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Hormel Makes Compelling Case For Man's Last $2.39

DOVER, NH—Shopper Dan Flemming, after considering a variety of other items including a Tombstone-brand Supreme Taco pizza and a bag of Cool Ranch Doritos, is now close to spending his remaining money on a can of Hormel chili, sources reported Tuesday.

Flemming, just before stepping into "Hormel heaven—and hell."

"It looks good," Flemming said, handling the 15-oz, $2.39 serving of salted beef and beans in a tomato-based sauce. "Then again, I'm not really sure I'm in the mood for it."

Flemming, 24, who works part time at Yankee Candle Shoppe, had been putting off the purchase since spending his last $5 on a pack of cigarettes and burning his last serving of macaroni and cheese on the stove Monday night. He found almost enough loose change in his efficiency apartment to be able to purchase an Arby's crispy-chicken-and-bacon sandwich, which he had seen advertised on television earlier in the day.

"It really got me thinking," he said. "But it turned out I didn't have enough money, and that's when I decided to go to the grocery store."

Flemming first considered the chili when he saw another shopper putting several cans of Hormel-brand foods in her cart. He began to favor purchasing it, he said, because of his need to buy something that would last until he gets his next paycheck, May 12, and the orange-and-yellow Hormel label lists the number of servings per can as two.

"Maybe I could stretch that to three," Flemming said.

While he was originally determined to purchase a half-pound of ground chuck to make hamburgers, Flemming soon realized he had no buns or cheese and virtually no condiments, three components he considered "vital."

He then quickly adapted his plan, focusing on several packages of ramen noodles, which would have left him change from the six quarters, five dimes, seven nickels, and four pennies he had taken with him. Once in the store, however, he became "overwhelmed" by the food choices available in his price range, and the ramen-noodle strategy was abandoned.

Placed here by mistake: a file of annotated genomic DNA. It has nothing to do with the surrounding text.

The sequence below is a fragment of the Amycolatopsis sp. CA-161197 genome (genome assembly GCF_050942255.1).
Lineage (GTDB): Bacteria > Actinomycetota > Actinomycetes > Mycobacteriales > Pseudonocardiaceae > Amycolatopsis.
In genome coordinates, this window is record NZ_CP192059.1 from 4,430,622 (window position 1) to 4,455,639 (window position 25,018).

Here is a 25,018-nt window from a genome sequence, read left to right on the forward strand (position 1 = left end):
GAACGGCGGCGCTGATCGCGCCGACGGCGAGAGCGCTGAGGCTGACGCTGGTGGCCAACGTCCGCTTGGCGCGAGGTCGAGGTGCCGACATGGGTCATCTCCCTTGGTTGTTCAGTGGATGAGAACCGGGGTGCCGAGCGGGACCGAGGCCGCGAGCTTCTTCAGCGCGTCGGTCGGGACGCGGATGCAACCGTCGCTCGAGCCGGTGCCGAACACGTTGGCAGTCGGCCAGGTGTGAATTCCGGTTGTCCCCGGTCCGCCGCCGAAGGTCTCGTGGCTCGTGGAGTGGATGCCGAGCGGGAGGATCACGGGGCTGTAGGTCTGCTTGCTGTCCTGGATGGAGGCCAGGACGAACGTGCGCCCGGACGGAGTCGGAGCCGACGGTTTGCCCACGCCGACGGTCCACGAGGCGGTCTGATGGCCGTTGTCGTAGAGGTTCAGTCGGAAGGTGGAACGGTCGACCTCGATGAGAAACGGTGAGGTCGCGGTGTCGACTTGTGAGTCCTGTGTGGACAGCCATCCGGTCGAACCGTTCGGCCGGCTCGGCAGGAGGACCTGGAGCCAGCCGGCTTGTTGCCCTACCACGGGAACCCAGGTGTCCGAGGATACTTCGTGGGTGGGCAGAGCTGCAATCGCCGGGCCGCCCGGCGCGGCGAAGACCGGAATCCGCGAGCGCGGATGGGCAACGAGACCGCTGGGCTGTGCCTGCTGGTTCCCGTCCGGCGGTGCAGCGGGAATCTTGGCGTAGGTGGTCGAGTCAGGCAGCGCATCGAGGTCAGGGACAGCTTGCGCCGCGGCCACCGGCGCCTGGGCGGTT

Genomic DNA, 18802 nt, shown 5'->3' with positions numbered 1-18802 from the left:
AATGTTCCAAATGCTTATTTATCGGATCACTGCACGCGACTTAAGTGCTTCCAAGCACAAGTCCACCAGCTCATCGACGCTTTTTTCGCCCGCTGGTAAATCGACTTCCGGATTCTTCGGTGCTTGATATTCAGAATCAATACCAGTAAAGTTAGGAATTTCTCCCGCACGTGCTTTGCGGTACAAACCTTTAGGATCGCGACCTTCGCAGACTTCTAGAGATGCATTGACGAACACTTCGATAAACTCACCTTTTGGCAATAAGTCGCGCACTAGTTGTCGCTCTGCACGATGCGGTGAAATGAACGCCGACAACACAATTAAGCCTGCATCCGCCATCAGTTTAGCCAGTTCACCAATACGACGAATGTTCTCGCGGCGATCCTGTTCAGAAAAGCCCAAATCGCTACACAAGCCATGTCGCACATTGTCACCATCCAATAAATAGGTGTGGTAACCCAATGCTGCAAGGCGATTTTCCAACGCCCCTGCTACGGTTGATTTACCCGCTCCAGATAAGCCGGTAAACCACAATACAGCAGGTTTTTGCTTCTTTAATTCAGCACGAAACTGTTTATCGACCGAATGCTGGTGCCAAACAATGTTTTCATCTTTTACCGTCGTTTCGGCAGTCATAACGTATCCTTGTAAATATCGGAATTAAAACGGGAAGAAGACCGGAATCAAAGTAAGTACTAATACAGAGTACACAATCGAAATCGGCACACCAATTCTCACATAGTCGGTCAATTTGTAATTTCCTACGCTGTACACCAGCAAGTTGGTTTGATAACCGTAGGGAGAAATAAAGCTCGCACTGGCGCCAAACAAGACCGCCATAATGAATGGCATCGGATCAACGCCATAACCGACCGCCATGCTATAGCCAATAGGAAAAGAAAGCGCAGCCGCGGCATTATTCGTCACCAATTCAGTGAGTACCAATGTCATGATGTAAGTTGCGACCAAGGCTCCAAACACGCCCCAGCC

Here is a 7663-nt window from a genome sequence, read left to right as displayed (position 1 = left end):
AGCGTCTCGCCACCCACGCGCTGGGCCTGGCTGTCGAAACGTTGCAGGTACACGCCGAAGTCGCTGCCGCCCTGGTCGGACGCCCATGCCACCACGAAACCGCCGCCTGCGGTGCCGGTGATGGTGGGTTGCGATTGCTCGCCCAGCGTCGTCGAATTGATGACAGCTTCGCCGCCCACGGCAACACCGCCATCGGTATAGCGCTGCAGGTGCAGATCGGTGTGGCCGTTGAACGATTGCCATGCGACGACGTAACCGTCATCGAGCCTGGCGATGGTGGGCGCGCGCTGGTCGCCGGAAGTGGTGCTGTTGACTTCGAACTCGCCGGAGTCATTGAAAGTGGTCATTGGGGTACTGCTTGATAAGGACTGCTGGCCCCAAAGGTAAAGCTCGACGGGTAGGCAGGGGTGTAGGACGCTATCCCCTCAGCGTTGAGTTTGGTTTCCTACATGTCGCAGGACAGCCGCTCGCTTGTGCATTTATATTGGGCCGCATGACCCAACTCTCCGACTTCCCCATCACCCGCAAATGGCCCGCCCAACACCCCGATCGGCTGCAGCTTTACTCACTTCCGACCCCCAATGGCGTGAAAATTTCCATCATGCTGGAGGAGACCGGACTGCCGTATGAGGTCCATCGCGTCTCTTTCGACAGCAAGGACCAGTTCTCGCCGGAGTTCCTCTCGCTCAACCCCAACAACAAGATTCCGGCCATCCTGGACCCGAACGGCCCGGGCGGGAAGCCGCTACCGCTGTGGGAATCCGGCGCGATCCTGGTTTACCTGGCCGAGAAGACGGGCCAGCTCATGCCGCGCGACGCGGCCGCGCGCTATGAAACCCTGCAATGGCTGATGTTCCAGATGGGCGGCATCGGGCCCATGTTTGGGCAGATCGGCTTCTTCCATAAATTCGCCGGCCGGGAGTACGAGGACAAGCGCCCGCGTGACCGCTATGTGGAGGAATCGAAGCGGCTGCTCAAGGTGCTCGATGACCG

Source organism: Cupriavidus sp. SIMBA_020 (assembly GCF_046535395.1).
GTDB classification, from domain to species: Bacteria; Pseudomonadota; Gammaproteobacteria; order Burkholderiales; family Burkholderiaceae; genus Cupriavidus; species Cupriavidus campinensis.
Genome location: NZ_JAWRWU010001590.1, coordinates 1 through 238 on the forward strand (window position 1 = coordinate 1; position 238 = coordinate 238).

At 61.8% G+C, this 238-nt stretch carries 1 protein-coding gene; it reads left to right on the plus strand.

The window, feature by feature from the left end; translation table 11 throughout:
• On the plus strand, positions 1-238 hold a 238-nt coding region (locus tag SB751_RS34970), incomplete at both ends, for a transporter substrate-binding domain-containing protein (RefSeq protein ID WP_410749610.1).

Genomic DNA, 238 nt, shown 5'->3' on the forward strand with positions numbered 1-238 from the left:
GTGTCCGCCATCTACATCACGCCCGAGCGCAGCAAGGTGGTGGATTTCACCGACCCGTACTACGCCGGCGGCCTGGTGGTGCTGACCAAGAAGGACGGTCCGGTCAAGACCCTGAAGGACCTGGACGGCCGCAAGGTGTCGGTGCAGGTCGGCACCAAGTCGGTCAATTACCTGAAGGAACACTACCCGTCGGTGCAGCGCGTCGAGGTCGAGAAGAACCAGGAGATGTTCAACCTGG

Hot Pockets were briefly considered.

"The pepperoni ones would hit the spot," Flemming said, remembering a moment later that his microwave needed repairs.

"So, that would mean 30 minutes in the oven."

Hormel Chili

Flemming cited the chili's versatility as a determining factor in his thinking, recalling vague memories of instructions he'd seen on the backs of past cans for making taco dip, and at one point he had placed a can of Turkey Chili With Beans in his shopping basket, but realized that the jar of Velveeta necessary to prepare the dip would put him over budget.

"It's possible that I have some cheese in the refrigerator and forgot about it or something," he said. "But I can't be sure."

A brief obsession with making eggs Benedict ended with the realization that it, too, was outside both his spending limit and cooking ability.

"I thought they might have some mix or some instant version," he said. "But it looks like they haven't invented that yet."

Flemming then accidentally wandered into the cleaning-goods aisle before working his way back to the chili aisle.

Though he acknowledges that the purchase of a Hormel food item is now "an eventuality," Flemming still finds it difficult to choose from the variety of goods within the company's family of products. Especially troubling is the choice between Chunky Chili With Beans and Hot Chili With Beans.

"I really like the chunky, but I also really like hot sauce," Flemming said before noticing a can of Less-Sodium Chili on the shelf below, appealing to his frequent desire to eat healthy foods.

"I wish I hadn't spotted that," he said. 

Despite the obstacles, Flemming said he remains focused on "finding something good."

"In a case like this, you just have to suck it up and choose one," he said, inspecting the undersides of two cans of taco-flavored chili. "Sometimes I wish I wasn't so picky."

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